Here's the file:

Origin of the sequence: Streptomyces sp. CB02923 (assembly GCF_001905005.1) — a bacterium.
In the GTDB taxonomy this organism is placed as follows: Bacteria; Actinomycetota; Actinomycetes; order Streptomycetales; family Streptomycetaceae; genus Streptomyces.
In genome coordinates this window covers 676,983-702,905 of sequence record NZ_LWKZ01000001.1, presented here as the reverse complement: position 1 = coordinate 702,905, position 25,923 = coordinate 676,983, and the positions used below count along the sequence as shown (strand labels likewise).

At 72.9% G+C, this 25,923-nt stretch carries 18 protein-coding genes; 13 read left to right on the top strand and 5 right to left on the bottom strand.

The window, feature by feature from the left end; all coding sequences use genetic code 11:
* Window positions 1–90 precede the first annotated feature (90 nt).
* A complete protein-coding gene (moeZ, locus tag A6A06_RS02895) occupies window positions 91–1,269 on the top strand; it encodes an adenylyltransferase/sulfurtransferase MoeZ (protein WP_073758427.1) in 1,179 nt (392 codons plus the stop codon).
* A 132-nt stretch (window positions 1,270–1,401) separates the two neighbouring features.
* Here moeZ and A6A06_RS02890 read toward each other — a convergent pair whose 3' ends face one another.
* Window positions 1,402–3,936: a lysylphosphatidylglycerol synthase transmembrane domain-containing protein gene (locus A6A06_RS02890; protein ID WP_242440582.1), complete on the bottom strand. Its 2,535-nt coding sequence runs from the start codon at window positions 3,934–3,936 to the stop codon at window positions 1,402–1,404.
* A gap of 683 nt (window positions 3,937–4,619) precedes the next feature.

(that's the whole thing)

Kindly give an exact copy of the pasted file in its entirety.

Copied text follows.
Origin of the sequence: Streptomyces sp. CB02923 (assembly GCF_001905005.1) — a bacterium.
In the GTDB taxonomy this organism is placed as follows: Bacteria; Actinomycetota; Actinomycetes; order Streptomycetales; family Streptomycetaceae; genus Streptomyces.
In genome coordinates this window covers 676,983-702,905 of sequence record NZ_LWKZ01000001.1, presented here as the reverse complement: position 1 = coordinate 702,905, position 25,923 = coordinate 676,983, and the positions used below count along the sequence as shown (strand labels likewise).

At 72.9% G+C, this 25,923-nt stretch carries 18 protein-coding genes; 13 read left to right on the top strand and 5 right to left on the bottom strand.

The window, feature by feature from the left end; all coding sequences use genetic code 11:
* Window positions 1–90 precede the first annotated feature (90 nt).
* A complete protein-coding gene (moeZ, locus tag A6A06_RS02895) occupies window positions 91–1,269 on the top strand; it encodes an adenylyltransferase/sulfurtransferase MoeZ (protein WP_073758427.1) in 1,179 nt (392 codons plus the stop codon).
* A 132-nt stretch (window positions 1,270–1,401) separates the two neighbouring features.
* Here moeZ and A6A06_RS02890 read toward each other — a convergent pair whose 3' ends face one another.
* Window positions 1,402–3,936: a lysylphosphatidylglycerol synthase transmembrane domain-containing protein gene (locus A6A06_RS02890; protein ID WP_242440582.1), complete on the bottom strand. Its 2,535-nt coding sequence runs from the start codon at window positions 3,934–3,936 to the stop codon at window positions 1,402–1,404.
* A gap of 683 nt (window positions 3,937–4,619) precedes the next feature.